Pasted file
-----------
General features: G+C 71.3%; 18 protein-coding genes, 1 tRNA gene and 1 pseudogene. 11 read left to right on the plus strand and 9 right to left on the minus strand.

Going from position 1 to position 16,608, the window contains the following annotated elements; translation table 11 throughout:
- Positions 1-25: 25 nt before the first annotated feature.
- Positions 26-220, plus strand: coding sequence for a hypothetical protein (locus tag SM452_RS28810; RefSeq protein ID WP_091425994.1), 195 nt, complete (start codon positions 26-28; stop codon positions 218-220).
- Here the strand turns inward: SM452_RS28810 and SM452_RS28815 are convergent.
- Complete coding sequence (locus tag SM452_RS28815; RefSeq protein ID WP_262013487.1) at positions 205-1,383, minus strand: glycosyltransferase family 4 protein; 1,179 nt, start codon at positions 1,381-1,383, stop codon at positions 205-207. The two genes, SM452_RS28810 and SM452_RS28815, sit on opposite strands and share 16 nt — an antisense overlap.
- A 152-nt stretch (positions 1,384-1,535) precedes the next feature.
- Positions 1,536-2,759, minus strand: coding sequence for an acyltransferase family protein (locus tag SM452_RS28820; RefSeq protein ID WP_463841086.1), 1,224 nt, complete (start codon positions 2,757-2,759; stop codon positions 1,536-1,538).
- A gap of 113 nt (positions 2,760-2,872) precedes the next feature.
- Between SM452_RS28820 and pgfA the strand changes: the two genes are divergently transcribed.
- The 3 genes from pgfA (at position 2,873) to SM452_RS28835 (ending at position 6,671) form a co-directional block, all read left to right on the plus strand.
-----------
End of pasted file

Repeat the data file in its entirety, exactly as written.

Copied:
General features: G+C 71.3%; 18 protein-coding genes, 1 tRNA gene and 1 pseudogene. 11 read left to right on the plus strand and 9 right to left on the minus strand.

Going from position 1 to position 16,608, the window contains the following annotated elements; translation table 11 throughout:
- Positions 1-25: 25 nt before the first annotated feature.
- Positions 26-220, plus strand: coding sequence for a hypothetical protein (locus tag SM452_RS28810; RefSeq protein ID WP_091425994.1), 195 nt, complete (start codon positions 26-28; stop codon positions 218-220).
- Here the strand turns inward: SM452_RS28810 and SM452_RS28815 are convergent.
- Complete coding sequence (locus tag SM452_RS28815; RefSeq protein ID WP_262013487.1) at positions 205-1,383, minus strand: glycosyltransferase family 4 protein; 1,179 nt, start codon at positions 1,381-1,383, stop codon at positions 205-207. The two genes, SM452_RS28810 and SM452_RS28815, sit on opposite strands and share 16 nt — an antisense overlap.
- A 152-nt stretch (positions 1,384-1,535) precedes the next feature.
- Positions 1,536-2,759, minus strand: coding sequence for an acyltransferase family protein (locus tag SM452_RS28820; RefSeq protein ID WP_463841086.1), 1,224 nt, complete (start codon positions 2,757-2,759; stop codon positions 1,536-1,538).
- A gap of 113 nt (positions 2,760-2,872) precedes the next feature.
- Between SM452_RS28820 and pgfA the strand changes: the two genes are divergently transcribed.
- The 3 genes from pgfA (at position 2,873) to SM452_RS28835 (ending at position 6,671) form a co-directional block, all read left to right on the plus strand.